Marion Brady says:
The Procedure: 1. Take notes during lectures, and hi-lite key sentences in the textbook. 2. Before a big test, load the notes and hi-lited passages into short-term memory. 3. Take the test. 4. Flush short-term memory and prepare for its re-use.
The Procedure, of course, is called “cramming.” Do it well and it leads steadily up the academic ladder.
But here’s a question: Does The Procedure have anything do with educating?
Learning – real LEARNING – starts when, for whatever reason, the learner wants it to start. It proceeds if the aim is clear and what’s being learned connects logically and solidly to existing knowledge. It’s strengthened when mistakes are made, clarifying the potential and limitations of the new knowledge. It’s reinforced when it’s put to frequent, immediate, meaningful, real-world use. It becomes permanent when it’s made part of the learner’s organized, consciously known “master” structure of knowledge.
Slow down for a moment and think about it. Cramming is indisputable proof of the superficiality and inefficiency – even the failure – of what’s going on in most classrooms across America. What’s crammed wasn’t learned or there would be no need to cram; what’s crammed isn’t learned or it wouldn’t be forgotten.
In the real world, where it counts, the gap between crammers and learners is vast, and tends to widen over time. Unfortunately, the thus-far-successful “reform” effort to cover the standard material at a standard pace, and replace teacher judgment with machine-scored standardized tests has further institutionalized cramming and hidden the failure its use proves.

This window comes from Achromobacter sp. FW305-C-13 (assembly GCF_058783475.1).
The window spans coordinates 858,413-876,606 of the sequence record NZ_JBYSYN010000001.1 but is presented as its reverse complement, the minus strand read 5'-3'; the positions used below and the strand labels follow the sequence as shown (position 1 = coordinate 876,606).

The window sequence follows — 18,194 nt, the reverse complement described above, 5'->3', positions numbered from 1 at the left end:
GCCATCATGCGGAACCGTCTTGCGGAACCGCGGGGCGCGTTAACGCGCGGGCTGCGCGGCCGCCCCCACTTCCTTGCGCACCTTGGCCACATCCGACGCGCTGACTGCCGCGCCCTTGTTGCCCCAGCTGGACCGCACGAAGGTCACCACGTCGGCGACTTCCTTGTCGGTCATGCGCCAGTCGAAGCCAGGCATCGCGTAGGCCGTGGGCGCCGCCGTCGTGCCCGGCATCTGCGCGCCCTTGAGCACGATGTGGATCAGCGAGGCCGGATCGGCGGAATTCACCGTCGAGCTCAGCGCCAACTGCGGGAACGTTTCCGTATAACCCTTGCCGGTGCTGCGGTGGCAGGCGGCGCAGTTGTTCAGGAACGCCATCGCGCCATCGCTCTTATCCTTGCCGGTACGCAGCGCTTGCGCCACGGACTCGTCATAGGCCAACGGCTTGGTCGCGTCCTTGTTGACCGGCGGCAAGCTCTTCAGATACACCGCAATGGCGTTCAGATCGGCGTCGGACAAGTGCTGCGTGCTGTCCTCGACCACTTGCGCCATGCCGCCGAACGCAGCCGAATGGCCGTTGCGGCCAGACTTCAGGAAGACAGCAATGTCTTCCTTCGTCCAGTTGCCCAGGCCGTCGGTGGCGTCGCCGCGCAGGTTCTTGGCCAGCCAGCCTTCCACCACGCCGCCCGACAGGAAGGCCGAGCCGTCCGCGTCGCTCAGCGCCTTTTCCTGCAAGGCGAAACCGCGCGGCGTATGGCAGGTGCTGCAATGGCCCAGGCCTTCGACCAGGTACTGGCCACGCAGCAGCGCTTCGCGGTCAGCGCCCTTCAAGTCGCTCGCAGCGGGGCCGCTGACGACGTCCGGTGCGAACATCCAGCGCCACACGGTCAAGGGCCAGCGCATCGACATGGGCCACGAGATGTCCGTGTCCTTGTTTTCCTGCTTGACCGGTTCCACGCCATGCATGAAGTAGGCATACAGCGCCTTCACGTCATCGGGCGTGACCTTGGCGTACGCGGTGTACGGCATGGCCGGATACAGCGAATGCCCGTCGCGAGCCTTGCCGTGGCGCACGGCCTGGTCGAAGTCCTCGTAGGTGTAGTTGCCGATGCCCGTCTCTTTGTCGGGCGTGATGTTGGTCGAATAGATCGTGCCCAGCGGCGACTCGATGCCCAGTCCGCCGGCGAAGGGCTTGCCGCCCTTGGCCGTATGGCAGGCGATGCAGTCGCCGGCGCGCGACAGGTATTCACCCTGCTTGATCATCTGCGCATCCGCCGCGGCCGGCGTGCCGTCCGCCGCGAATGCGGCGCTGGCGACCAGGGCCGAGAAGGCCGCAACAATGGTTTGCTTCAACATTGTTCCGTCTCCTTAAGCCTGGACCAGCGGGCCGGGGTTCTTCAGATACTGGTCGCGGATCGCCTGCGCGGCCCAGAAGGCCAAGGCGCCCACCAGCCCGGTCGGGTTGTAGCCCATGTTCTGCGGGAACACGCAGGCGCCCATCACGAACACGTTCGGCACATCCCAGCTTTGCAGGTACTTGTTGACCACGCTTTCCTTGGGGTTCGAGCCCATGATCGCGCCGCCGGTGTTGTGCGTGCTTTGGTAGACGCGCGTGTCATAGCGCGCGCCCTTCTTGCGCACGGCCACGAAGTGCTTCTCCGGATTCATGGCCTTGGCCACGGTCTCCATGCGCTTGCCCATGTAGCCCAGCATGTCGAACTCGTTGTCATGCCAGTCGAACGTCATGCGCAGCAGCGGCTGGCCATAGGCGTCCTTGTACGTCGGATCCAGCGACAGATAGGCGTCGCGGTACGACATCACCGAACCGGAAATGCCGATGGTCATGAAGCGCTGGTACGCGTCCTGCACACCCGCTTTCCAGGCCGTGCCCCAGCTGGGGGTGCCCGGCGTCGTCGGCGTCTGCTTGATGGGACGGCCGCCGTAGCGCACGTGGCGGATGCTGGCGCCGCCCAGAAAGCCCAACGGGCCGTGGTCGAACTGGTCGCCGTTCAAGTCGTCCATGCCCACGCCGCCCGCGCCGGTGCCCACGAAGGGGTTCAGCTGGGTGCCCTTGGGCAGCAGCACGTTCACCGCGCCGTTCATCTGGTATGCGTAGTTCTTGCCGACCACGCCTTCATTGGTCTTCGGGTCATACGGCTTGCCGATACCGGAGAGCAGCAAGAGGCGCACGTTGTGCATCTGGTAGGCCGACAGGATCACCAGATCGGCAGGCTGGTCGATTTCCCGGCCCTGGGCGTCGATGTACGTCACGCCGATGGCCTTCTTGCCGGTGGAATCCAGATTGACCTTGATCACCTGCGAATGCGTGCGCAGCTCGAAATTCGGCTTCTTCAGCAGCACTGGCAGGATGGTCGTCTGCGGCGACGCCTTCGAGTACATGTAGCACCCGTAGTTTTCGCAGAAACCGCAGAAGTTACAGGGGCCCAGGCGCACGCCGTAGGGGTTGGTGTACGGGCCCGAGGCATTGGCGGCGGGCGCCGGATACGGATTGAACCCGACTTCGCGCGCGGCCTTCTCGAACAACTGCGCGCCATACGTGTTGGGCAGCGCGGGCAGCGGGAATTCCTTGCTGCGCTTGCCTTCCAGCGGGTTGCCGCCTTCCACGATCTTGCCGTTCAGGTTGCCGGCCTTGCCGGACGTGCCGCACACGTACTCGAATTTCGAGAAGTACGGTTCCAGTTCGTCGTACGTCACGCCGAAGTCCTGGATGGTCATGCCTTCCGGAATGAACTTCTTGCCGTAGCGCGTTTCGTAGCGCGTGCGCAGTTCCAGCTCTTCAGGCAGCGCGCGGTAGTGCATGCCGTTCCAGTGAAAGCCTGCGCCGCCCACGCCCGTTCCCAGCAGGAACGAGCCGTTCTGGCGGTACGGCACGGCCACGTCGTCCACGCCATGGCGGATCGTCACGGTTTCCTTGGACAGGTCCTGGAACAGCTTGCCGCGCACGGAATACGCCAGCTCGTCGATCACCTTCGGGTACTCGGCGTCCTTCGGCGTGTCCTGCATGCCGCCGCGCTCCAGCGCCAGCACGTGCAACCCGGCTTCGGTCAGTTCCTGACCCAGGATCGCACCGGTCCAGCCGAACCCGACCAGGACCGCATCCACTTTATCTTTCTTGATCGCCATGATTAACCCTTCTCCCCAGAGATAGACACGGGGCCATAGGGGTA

We’ve been doing a lot of this over the past week as my daughter prepares for her AP U.S. History semester exam (100 multiple choice questions in 90 minutes). I hate it…
Image credit: Cram time (winter+spring), Svein Halvor Halvorsen
Come’on, Scott. It’s not about learning, it’s about determining whether a person is willing to conform to the system. It’s how society protects the status quo. That’s what I taught my kids. Benefits and risks to being both an accepting societal member and a rebel. Doug
As a Principal and fellow parent of an APUSH student, please allow me to say: I second this, enthusiastically. APUSH is the worst, and it is characteristic of Social Studies instruction, in which cramming is endemic.
I had a friend in college who called it “bulimic studying”, which I always thought was pretty apt.
While I agree if the class is structured this way then this behavior could be seen as “evidence” I think this could be a little simplistic. For example in a science class there are plenty of instances where even authentic activities and assessments require knowledge of rather mundane bodies of information as a basis. For example – memorizing the structure and function of organelles would be required if you were then going to give students a variety of “objects” to observe under a microscope and a range of results to chemical tests and then ask them to provide evidence that the objects were animal, plant, prokaryotic, eukaryotic, viral, or bacterial in nature. “Cramming” would be a way to gain that information that you were then going to need the next day.
In every game there is a way to exploit the system. The education game is no different. There is a way to play the game that is rich and fulfilling and the experience the game designer intended. There is also the min/max’ing player who wants to beat the game with as little effort as possible. When you have a diverse pool of players, you will have games played in different ways.
I’ve been preaching this gospel for years. One of the signs I have on the wall of my classroom says:
Memorization means “I promise to forget.” When you understand, you will remember.
All of the assessments I give are open book/notes/whatever, and many of them are taken in groups.